But I sometimes find myself coming back to the basics. And one procedure I return to again and again is straight out asking participants how they feel about something, with open-ended responses. In the University Life Study, we tracked college students for 7 semesters, and each semester asked about their engagement in 6 different sexual behaviors. Thus, we could catch the first time they engaged in any of these behaviors. When they reported engaging in any behavior for the first time, we asked them how they felt about it. We then put together a team to code the emotions expressed in these responses. Sara Vasilenko (lead author), Megan Maas, and I reported the findings in a recent paper in Journal of Adolescent Research. In the end, because the data were nested, we had to use MLM, but I think the true story is in the simplicity.
Across the different behaviors (kissing, touching, performing oral sex, receiving oral sex, vaginal sex, and anal sex) the most commonly expressed emotions after first experience were happy, excited, fearful, and indifferent. One of my favorite quotes, reported in the paper, was a young woman describing her first experience of vaginal sex during her first year of college: “It felt awesome and I’m happy I lost my virginity to my boyfriend and I am happy I did it at the time I did. I had a great time and I don’t think I will ever regret it.” I can just picture her saying that (or texting that) to a friend. Another favorite is this young man’s description of his first experience of kissing in his third year of college: “Heart racing—disbelief. Very exhilarating.” Reponses were not all positive though; this one, by a young woman who experienced first vaginal sex in her second year, is heartbreaking: “I felt like I had made a horrible mistake. I felt ill and sick with myself. I was depressed.”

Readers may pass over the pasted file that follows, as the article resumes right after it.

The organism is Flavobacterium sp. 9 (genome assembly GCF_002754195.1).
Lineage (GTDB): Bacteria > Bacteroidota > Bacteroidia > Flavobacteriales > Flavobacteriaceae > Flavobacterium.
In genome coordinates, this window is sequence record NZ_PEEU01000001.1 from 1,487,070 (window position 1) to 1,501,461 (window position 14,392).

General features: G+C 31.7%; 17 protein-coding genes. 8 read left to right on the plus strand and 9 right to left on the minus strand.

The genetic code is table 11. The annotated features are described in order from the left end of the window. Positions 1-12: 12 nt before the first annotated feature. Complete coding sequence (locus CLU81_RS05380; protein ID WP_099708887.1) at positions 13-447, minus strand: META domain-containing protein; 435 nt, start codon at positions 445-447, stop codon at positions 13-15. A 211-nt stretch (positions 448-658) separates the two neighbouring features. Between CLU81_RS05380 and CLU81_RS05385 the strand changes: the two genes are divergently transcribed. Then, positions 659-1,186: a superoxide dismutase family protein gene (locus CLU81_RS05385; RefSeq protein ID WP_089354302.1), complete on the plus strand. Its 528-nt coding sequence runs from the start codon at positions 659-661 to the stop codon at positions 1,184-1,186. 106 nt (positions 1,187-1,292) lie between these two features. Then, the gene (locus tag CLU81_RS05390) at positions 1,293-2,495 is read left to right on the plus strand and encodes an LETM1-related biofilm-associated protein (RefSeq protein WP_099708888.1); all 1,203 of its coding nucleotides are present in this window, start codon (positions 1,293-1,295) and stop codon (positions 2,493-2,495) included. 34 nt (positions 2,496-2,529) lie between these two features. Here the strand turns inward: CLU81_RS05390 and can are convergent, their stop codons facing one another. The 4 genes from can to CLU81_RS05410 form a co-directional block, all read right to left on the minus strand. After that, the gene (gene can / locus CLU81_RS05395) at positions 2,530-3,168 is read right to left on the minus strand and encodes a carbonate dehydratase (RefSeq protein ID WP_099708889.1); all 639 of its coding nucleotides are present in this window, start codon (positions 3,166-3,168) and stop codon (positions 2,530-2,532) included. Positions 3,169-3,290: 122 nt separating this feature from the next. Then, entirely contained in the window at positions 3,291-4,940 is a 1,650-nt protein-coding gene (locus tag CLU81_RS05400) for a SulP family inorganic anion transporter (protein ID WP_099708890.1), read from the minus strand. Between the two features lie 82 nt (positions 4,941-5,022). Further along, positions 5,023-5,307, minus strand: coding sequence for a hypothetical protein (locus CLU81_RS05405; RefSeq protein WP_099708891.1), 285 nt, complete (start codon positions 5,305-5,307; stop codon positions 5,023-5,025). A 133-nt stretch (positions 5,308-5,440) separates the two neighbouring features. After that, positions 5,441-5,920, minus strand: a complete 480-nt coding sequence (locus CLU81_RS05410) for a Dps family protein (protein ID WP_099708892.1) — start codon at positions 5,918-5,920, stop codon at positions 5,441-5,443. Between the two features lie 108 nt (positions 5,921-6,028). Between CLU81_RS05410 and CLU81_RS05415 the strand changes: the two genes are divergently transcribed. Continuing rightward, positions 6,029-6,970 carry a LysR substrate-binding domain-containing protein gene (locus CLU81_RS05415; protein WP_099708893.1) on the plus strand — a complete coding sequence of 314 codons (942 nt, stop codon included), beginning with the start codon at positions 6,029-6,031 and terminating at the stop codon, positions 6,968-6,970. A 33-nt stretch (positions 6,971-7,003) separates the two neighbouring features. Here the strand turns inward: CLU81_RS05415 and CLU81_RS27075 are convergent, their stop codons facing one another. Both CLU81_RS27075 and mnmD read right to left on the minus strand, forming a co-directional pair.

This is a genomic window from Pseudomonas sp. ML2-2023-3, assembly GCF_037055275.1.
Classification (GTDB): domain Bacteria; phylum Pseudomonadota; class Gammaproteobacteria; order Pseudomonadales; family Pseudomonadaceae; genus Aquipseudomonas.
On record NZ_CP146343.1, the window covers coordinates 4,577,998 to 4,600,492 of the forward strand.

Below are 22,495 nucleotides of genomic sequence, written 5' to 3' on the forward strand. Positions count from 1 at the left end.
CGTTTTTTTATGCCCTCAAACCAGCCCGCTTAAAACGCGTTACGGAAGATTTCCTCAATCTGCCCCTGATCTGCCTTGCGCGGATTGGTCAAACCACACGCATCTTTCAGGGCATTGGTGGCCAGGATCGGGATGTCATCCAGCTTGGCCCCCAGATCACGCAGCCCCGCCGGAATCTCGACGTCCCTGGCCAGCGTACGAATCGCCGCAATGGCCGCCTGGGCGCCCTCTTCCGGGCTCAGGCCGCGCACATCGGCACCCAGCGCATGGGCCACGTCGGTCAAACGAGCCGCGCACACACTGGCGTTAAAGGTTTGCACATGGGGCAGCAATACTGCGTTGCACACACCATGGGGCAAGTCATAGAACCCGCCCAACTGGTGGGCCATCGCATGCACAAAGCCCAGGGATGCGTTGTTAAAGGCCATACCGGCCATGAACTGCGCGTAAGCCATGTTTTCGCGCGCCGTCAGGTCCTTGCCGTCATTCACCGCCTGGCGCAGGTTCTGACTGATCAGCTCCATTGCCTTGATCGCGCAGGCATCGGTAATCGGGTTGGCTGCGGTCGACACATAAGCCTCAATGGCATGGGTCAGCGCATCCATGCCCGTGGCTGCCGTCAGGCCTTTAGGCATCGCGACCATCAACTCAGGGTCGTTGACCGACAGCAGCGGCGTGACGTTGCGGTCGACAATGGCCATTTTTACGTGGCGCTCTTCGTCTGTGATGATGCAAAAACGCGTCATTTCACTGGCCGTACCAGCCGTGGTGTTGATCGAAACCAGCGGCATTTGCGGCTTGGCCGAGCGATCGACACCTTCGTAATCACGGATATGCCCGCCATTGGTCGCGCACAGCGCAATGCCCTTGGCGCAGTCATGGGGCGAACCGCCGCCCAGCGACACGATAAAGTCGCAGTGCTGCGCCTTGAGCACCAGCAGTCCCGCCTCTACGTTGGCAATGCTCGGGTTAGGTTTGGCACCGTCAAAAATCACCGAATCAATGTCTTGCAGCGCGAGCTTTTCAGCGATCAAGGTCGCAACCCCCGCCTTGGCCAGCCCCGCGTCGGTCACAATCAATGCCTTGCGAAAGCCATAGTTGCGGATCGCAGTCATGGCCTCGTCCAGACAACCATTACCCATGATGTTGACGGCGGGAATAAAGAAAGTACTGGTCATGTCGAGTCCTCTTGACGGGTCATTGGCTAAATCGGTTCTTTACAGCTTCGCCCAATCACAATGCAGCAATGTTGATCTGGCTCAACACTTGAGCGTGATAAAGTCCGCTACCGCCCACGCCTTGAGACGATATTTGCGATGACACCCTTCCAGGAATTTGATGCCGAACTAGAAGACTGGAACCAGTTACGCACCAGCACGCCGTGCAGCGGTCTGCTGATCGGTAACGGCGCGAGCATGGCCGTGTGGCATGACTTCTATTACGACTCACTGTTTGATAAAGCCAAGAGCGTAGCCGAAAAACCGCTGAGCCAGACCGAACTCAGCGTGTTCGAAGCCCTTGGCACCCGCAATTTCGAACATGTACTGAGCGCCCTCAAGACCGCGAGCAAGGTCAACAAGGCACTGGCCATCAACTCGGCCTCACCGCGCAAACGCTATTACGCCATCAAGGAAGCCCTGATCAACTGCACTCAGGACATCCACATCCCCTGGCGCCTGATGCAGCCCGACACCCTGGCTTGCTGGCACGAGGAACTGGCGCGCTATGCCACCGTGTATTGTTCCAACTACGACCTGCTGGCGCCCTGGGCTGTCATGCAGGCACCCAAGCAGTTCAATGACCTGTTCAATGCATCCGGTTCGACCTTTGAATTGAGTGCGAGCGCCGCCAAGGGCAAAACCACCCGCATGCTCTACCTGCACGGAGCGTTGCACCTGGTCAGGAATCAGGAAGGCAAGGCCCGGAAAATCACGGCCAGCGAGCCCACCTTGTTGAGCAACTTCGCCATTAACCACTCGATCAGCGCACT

Emotions varied by type of behavior. Overall, students reported more positive than negative emotions. Students were generally more excited and less negative about kissing than about vaginal sex. Less positivity was expressed about anal sex and performing oral sex than about vaginal sex. Overall, emotions seemed to be more positive if individuals perceived low risk/threat, and/or received more direct stimulation.
There were also some gender differences, with young men more likely to report feeling happy and excited than young women about all behaviors. Young women felt more negative about vaginal sex, anal sex, and performing oral sex than young men did. It may be that young women feel more pressure to comply with behaviors before they feel ready, and also put more emphasis on foreplay than men do.
Overall, the findings highlight the positive feelings that many young adults have about sexual experiences that first occur in late adolescence/early adulthood.
“The post College students’ first experiences of six different sexual behaviors first appeared on Eva Lefkowitz’s blog on December 14, 2015.”